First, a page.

Tuesday, March 16, 2010

Crossfit Level One Certification--quick notes on it and CF

I just returned from a really interesting weekend: A Crossfit Level One Cert. Just to be clear, I paid for the certification out of my own pocket (and for my wife), and I have no affiliation with Crossfit or any other fitness program, and never have. I started doing Crossfit workouts with my friend Josh Briggs while down in Brazil about five years ago; we had no equipment really, so it was mostly body-weight stuff, but I felt the impact of the workouts and loved the intensity. I continued to use CF occasionally and while on the road over the last few years, but last summer and fall I did a few months of direct "Workouts of the Day" or "WODs" and loved the results (one reason I think I survived the 24-hour climb I did with the dZi foundation). I'm now doing the WODs again after my winter season; I'm not sure how it all fits together, but I am sure I will never again go into a gym and do a set of bicep curls or really any isolation exercise unless it's to fix a specific injury or something. CF works better than that by any measure I can think of, as does sport-specific training for specific sports. (if the above makes no sense at all to you go check this out, thanks).

I learned CF's moves primarily on my own or with friends. This winter I spent a day in Calgary with Peak Power learning the Olympic lifts a little better, but I wanted more, and to understand more. This is why I went to a Crossfit Level One Cert (L1). These certs aren't cheap; $1,000 for the weekend. There were 55 people in our certification, and five trainers from CF. The trainers were damn good--professional, knowledgeable, charismatic and just all-around great at presenting. Seeing the presentations alone was worth the money for me, I learned a lot. Well done to them, thanks. I'm going to do some sort of critique of the cert at some point, but right now I'm just thinking too much about what it means to be fit, why, nutrition, and a bunch of other mental and physical fires the event kicked off in my head. That too was worth spending the money. My real short review of the certification is this: it's worth it from a value point, a learning experience, and many other metrics I use to evaluate an experience. There were problems, but for Christ's sake if there aren't problems in an intense two-day experience then there's not much point to it. I will go through those problems at some point, but I'm just on fire mentally thinking about fitness and CF and am more interested in that than going through relatively small problems with the cert.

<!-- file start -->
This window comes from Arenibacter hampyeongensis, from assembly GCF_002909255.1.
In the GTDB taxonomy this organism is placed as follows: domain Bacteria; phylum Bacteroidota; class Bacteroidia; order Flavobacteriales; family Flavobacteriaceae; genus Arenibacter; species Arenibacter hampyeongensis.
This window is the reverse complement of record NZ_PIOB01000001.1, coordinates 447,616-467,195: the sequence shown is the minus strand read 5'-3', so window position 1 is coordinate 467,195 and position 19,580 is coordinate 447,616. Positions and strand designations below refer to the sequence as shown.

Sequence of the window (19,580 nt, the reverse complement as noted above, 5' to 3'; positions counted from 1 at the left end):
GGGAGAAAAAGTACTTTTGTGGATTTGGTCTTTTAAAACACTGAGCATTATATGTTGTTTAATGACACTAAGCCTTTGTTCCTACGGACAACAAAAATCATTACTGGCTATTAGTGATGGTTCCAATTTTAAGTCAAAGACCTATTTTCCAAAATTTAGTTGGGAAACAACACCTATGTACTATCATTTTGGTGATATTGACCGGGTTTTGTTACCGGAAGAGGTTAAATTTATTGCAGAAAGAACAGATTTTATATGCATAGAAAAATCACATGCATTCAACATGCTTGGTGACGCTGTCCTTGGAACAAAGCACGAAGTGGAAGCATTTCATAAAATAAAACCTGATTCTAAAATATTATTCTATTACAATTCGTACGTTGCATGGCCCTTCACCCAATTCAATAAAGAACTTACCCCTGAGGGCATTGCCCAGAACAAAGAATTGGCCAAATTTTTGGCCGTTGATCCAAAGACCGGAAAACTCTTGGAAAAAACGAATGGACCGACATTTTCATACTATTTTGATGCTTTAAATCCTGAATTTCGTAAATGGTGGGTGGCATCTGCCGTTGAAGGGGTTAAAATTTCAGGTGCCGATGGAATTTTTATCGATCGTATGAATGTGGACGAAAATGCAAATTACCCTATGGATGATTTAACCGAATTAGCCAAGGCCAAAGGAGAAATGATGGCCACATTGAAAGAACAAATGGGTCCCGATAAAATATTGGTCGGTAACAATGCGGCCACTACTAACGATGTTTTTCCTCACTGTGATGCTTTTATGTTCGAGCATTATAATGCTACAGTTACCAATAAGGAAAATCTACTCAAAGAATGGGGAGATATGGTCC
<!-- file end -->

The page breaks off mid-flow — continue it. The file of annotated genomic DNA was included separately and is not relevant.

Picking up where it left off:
Anyhow, I've spent the last 36 hours trolling the web, working out, and thinking a lot about fitness due to my experience at the cert. I've been training myself and others now for over 25 years. Crossfit has really shaken my view of fitness up a lot, and I am sincerely grateful for that. I can (and did at the certification) argue with various pieces of CF, but the whole is damn effective for life fitness. Not for sport-specific fitness, but at having a functional and strong body to work with. As I get older that is becoming more and more important to me; the first time I did a CF workout in Brazil I had to do Burpees. I realized I couldn't jump for shit anymore. I've been doing Burpees ever since. CF corrects my weaknesses because I don't create the workouts... Some of my friends do their own fitness programming along CF lines, but for me this isn't the way forward. I want the randomness that the CF main site WODs give to me. I'll get strong for my sports through doing the sports, and use CF to keep my body functional as I age.